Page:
"During detailed briefings, Nawaz would listen but he didn't seem to register anything - he had an attention span of five minutes. He also had a cavalier style of taking decisions.

At the start of a cabinet meeting, he would go through the agenda items and say '1, 2, 3, 4 - all approved' without consulting us. In the corridors, he would at times reverse cabinet decisions soon after they were approved.

Nawaz also has had a history of memory lapses. In 1992, he ordered an operation against the MQM in Karachi but when he was out of power he denied any involvement and instead blamed it on the then army chief.

When asked about Mr Sharif's demand for a commission on Kargil, he said: "Nawaz was prime minister for four months or so after Kargil and he could have easily set up a commission during that time.

Why didn't he do so? He had the powers to sack Musharraf with the stroke of a pen. But he did not use it. Instead, he misused his powers by trying to divert the aircraft carrying Musharraf from Sri Lanka and precipitated events.

It doesn't behove a former prime minister to undermine national interests by revealing state secrets sitting in a foreign country. He acts like the prime minister of a hostile country. He should not have gone to this extent."

When the prime minister was asked why did he not set up a commission, he said: "Will this Kargil commission end unemployment? Will it provide bread or remove poverty? Will it bring prices down? If the only purpose is to make political gain, then why raise this dead issue? There is a time and place for everything.

This is an attempt to sabotage the India-Pakistan dialogue at a time when we are all moving towards peace. A Kargil commission would lead to allegations and counter-allegations and the peace process will get derailed. Far from being patriotic, the call for a Kargil commission is a conspiracy."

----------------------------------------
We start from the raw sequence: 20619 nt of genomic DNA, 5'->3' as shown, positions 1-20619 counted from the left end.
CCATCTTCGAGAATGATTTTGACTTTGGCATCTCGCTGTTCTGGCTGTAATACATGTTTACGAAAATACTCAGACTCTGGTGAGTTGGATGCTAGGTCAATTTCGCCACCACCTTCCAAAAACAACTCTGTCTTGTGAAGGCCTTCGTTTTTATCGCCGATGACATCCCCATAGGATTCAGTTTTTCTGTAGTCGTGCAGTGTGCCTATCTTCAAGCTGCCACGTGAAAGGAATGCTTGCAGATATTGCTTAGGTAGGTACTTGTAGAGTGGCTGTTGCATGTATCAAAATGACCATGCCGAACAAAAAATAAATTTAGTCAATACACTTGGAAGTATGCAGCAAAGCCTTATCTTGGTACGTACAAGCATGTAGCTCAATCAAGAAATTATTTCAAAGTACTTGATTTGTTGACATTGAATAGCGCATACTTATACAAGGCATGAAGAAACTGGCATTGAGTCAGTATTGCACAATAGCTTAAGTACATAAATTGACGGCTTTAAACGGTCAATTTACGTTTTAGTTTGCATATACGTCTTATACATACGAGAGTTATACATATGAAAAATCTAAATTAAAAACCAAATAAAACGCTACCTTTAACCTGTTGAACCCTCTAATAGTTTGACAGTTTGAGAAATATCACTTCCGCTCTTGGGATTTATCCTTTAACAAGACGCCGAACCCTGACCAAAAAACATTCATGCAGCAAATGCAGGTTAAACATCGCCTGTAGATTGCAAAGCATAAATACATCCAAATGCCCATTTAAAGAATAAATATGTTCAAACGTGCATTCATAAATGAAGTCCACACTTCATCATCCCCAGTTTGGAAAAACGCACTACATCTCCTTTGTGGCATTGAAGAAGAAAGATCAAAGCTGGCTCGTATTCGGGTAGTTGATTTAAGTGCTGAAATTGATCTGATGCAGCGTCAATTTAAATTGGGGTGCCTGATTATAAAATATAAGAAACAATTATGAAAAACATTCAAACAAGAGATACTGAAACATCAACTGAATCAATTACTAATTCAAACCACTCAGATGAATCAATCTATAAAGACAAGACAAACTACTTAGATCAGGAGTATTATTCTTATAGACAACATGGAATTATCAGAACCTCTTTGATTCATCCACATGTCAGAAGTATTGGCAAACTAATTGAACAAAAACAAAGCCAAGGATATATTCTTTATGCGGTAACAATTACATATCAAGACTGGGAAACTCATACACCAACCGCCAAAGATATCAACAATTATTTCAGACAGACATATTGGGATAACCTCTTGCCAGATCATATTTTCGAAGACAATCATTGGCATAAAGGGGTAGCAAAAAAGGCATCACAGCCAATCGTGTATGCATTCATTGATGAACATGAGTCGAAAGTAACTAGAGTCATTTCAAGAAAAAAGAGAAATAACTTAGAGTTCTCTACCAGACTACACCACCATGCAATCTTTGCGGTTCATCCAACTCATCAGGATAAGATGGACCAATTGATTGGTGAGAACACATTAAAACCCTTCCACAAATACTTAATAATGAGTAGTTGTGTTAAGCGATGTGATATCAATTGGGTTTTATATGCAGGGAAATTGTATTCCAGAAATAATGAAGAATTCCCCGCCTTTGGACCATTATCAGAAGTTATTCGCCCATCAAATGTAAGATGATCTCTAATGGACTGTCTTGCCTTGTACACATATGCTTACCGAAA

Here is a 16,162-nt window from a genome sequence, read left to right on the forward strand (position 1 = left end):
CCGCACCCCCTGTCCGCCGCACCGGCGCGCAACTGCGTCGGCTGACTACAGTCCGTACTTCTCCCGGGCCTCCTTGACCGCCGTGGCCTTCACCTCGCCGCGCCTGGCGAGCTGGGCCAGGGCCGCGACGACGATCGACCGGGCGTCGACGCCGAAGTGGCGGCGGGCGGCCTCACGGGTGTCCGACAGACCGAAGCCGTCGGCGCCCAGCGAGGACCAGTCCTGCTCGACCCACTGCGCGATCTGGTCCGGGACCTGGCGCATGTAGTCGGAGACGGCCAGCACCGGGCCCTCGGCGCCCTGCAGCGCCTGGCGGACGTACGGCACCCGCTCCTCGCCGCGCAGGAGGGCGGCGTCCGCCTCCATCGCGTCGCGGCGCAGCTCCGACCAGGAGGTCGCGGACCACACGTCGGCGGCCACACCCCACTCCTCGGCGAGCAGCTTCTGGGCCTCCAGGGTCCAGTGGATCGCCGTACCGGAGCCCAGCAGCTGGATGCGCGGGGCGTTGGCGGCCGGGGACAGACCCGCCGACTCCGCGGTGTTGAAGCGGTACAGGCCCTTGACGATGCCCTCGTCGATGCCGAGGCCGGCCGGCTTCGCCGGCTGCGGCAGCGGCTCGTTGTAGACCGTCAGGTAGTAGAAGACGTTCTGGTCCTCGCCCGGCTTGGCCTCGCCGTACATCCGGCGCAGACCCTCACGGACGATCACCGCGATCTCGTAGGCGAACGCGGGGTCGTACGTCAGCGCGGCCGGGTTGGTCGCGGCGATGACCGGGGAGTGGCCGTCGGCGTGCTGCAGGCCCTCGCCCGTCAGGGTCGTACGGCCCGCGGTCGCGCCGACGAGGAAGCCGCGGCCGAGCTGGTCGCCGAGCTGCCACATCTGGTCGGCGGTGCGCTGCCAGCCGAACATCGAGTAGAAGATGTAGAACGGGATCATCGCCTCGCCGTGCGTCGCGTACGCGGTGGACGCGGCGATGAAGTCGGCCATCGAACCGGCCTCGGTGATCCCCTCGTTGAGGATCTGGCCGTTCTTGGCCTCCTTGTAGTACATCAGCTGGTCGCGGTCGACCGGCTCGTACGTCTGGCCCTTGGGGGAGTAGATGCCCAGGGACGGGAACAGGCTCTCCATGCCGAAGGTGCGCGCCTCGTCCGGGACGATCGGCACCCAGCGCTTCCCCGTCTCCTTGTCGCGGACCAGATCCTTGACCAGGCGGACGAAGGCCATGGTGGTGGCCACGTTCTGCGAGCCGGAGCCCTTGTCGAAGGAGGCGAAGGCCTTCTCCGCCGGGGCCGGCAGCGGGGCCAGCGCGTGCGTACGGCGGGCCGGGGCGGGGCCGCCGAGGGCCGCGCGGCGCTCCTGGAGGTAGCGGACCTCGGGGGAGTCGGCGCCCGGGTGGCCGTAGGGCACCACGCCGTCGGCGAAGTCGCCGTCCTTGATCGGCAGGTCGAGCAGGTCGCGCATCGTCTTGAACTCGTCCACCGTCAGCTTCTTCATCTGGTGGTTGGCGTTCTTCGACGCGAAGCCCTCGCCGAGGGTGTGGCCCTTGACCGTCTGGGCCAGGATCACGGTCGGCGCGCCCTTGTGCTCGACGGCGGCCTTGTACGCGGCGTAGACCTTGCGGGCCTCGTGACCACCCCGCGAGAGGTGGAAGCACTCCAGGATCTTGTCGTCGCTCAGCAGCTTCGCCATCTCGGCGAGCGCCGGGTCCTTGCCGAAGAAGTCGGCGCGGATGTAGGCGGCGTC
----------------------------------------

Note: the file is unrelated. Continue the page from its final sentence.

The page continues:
EXILE DEAL: On the issue of Mr Sharif's exile to Saudi Arabia, Chaudhry Shujaat said that the deal under which the Sharifs had left the country also stipulated that it (the deal) would not be made public.

However, the prime minister indicated that if the matter ended up in the Supreme Court, the judges would be briefed on the deal in the chambers. He said there were two types of deals - one for a pardon against his conviction which he signed along with his brothers Shahbaz and Abbas and his son Hussain.

The other deal was between the governments of Saudi Arabia and Pakistan in which Mr Sharif gave a list of about 30 people and it was agreed that they would go into exile in Saudi Arabia for a period of 10 years.

Chaudhry Shujaat also said that the passports of Mr Sharif and his entourage had been seized by the Saudi authorities on arrival. Therefore, there could be no question of the government refusing to renew his passport because he could not apply for renewal when he did not have his passport.

On the uniform issue, he said: "The 17th Amendment carried everyone's signature, including mine. It is an unnecessary demand to get Musharraf to say right now at what place and at what time he will take off his uniform. I assure you that the decision will be made in accordance with the provisions in the amendment. It can be interpreted in many ways and only the supreme court can do it."